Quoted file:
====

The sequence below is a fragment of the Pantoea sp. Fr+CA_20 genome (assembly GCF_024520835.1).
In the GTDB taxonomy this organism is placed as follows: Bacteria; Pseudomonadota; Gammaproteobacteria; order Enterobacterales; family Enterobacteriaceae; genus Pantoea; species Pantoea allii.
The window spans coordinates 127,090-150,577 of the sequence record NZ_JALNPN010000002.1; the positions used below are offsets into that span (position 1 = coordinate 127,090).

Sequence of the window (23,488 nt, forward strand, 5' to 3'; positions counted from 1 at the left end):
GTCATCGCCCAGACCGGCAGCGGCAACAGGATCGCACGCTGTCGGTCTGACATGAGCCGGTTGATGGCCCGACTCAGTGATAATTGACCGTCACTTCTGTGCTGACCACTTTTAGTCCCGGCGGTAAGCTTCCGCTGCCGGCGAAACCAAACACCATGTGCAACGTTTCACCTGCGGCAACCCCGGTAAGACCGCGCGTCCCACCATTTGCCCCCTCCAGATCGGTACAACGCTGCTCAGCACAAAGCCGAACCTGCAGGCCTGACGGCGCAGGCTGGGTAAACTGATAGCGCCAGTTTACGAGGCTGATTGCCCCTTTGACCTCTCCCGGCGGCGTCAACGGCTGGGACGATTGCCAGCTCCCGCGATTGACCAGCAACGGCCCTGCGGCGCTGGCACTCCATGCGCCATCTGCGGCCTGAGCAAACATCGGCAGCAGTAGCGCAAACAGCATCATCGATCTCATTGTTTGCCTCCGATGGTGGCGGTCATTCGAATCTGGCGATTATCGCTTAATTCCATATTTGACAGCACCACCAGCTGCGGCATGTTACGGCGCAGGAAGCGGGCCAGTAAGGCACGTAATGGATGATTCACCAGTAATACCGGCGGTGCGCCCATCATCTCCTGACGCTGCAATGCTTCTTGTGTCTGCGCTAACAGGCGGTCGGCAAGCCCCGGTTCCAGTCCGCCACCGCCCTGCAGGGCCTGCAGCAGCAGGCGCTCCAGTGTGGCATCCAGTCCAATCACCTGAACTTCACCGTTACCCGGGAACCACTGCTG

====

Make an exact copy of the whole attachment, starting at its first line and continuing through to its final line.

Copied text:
The sequence below is a fragment of the Pantoea sp. Fr+CA_20 genome (assembly GCF_024520835.1).
In the GTDB taxonomy this organism is placed as follows: Bacteria; Pseudomonadota; Gammaproteobacteria; order Enterobacterales; family Enterobacteriaceae; genus Pantoea; species Pantoea allii.
The window spans coordinates 127,090-150,577 of the sequence record NZ_JALNPN010000002.1; the positions used below are offsets into that span (position 1 = coordinate 127,090).

Sequence of the window (23,488 nt, forward strand, 5' to 3'; positions counted from 1 at the left end):
GTCATCGCCCAGACCGGCAGCGGCAACAGGATCGCACGCTGTCGGTCTGACATGAGCCGGTTGATGGCCCGACTCAGTGATAATTGACCGTCACTTCTGTGCTGACCACTTTTAGTCCCGGCGGTAAGCTTCCGCTGCCGGCGAAACCAAACACCATGTGCAACGTTTCACCTGCGGCAACCCCGGTAAGACCGCGCGTCCCACCATTTGCCCCCTCCAGATCGGTACAACGCTGCTCAGCACAAAGCCGAACCTGCAGGCCTGACGGCGCAGGCTGGGTAAACTGATAGCGCCAGTTTACGAGGCTGATTGCCCCTTTGACCTCTCCCGGCGGCGTCAACGGCTGGGACGATTGCCAGCTCCCGCGATTGACCAGCAACGGCCCTGCGGCGCTGGCACTCCATGCGCCATCTGCGGCCTGAGCAAACATCGGCAGCAGTAGCGCAAACAGCATCATCGATCTCATTGTTTGCCTCCGATGGTGGCGGTCATTCGAATCTGGCGATTATCGCTTAATTCCATATTTGACAGCACCACCAGCTGCGGCATGTTACGGCGCAGGAAGCGGGCCAGTAAGGCACGTAATGGATGATTCACCAGTAATACCGGCGGTGCGCCCATCATCTCCTGACGCTGCAATGCTTCTTGTGTCTGCGCTAACAGGCGGTCGGCAAGCCCCGGTTCCAGTCCGCCACCGCCCTGCAGGGCCTGCAGCAGCAGGCGCTCCAGTGTGGCATCCAGTCCAATCACCTGAACTTCACCGTTACCCGGGAACCACTGCTG